Audie Murphy died broke in a plane crash in 1971, squandering millions of dollars on gambling, bad investments, and yes, other women.
"Even with the adultery and desertion at the end, he always remained my hero," Pam told me.

She went from a comfortable ranch-style home in Van Nuys where she raised her two sons... a small apartment....

...talking a clerk's job at the nearby VA to support herself and start paying off her faded movie star husband's debts.

At first, no one knew who she way.  Soon though, word spread through out the VA that "that nice woman with the clipboard" was Audie Murphy's widow.

It was as if General Patton himself, had walked through the door !

Men with tears in their eyes walked up to her and gave her a hug.

 "Thank you," they said, over and over.

The first couple of years, the hugs were probably more for Audie's memory as a war hero.

The last 30 yearsthey were for Pam.

One year she was asked to be the focus of a Veteran's Day column for all the work she had done.

Pam just shook her head no.  "Honor them, not me," she said, pointing to a group of veterans down the hallway.

"They're the ones who deserve it."

The vets disagreed.

Mrs. Murphy deserved the accolades, they said.

Incredibly, in 2002, Pam's job was going to be eliminated in budget cuts.
She was considered "excess staff." 

"I don't think helping cut down on veterans' complaints and showing them the respect they deserve should be considered excess staff," she said.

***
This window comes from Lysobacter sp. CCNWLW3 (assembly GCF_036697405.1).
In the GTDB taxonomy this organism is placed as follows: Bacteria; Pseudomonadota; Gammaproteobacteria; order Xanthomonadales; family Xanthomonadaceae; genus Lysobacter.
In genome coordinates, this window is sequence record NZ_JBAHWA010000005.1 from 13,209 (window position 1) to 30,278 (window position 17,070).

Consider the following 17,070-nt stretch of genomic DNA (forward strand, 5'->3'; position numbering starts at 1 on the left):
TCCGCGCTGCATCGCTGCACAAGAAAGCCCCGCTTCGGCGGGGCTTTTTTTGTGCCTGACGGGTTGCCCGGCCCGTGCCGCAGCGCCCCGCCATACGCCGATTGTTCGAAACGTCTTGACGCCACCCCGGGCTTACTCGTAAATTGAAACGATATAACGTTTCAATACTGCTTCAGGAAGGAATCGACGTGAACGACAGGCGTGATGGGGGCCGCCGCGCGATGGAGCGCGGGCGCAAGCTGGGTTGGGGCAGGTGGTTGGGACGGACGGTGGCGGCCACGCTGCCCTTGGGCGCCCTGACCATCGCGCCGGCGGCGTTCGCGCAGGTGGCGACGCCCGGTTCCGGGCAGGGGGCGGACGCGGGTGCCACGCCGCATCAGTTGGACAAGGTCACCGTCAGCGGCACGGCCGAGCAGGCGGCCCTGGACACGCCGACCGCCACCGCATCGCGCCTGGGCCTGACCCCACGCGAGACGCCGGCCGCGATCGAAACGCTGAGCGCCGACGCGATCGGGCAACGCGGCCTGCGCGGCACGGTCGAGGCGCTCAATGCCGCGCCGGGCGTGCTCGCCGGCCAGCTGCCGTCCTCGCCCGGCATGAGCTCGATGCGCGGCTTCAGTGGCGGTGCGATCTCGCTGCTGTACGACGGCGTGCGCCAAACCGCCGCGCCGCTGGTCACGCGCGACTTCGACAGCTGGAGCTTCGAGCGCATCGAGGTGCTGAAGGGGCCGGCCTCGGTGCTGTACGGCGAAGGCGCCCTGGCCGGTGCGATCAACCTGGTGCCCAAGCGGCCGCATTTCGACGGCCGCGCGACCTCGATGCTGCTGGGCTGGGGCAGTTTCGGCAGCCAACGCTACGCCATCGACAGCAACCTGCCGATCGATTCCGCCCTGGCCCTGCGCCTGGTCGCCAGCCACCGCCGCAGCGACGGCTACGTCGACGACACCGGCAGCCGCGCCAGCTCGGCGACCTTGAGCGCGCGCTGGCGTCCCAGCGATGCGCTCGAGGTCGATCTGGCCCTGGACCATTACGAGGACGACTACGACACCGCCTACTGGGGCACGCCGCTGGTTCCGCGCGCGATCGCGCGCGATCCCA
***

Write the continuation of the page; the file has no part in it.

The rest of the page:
Neither did the veterans.

They went ballistic, holding a rally for her outside the VA gates.

Pretty soon, word came down from the top of the VA.

Pam Murphy was no longer considered "excess staff."

She remained working full time at the VA until 2007 until she was 87.

"The last time she was here was a couple of years ago for the conference we had for homeless veterans," said Becky James, coordinator of the VA's Veterans History Project.

Pam wanted to see if there was anything she could do to help some more of her boys.
Pam Murphy was 90 when she died. 

What a Lady !

What a Hero !

What a Veteran !

Dick Arendt
  1. From George Jacobs of Cleveland, Opinions

    Very nice tribute to an unsung hero. Your research shines. Thanks for sharing this wonderful person's life story.

  2. From Mary Opinions

    What an awesome story Dick. I loved it!!

    I have always loved Audie and loved his Movie "To Hell and Back".

    Didn't know he was a womanizer though. Naughty boy!!! 
  3. From Phillip Rosen of Glenview, Opinions

    Nice angle!! Dandy story! Just dandy! 
  4. From Margaret McKee of Grayslake, Opinions

    Nice article.
  5. From Linda Opinions

    Who knew!!!
    1. From Opinions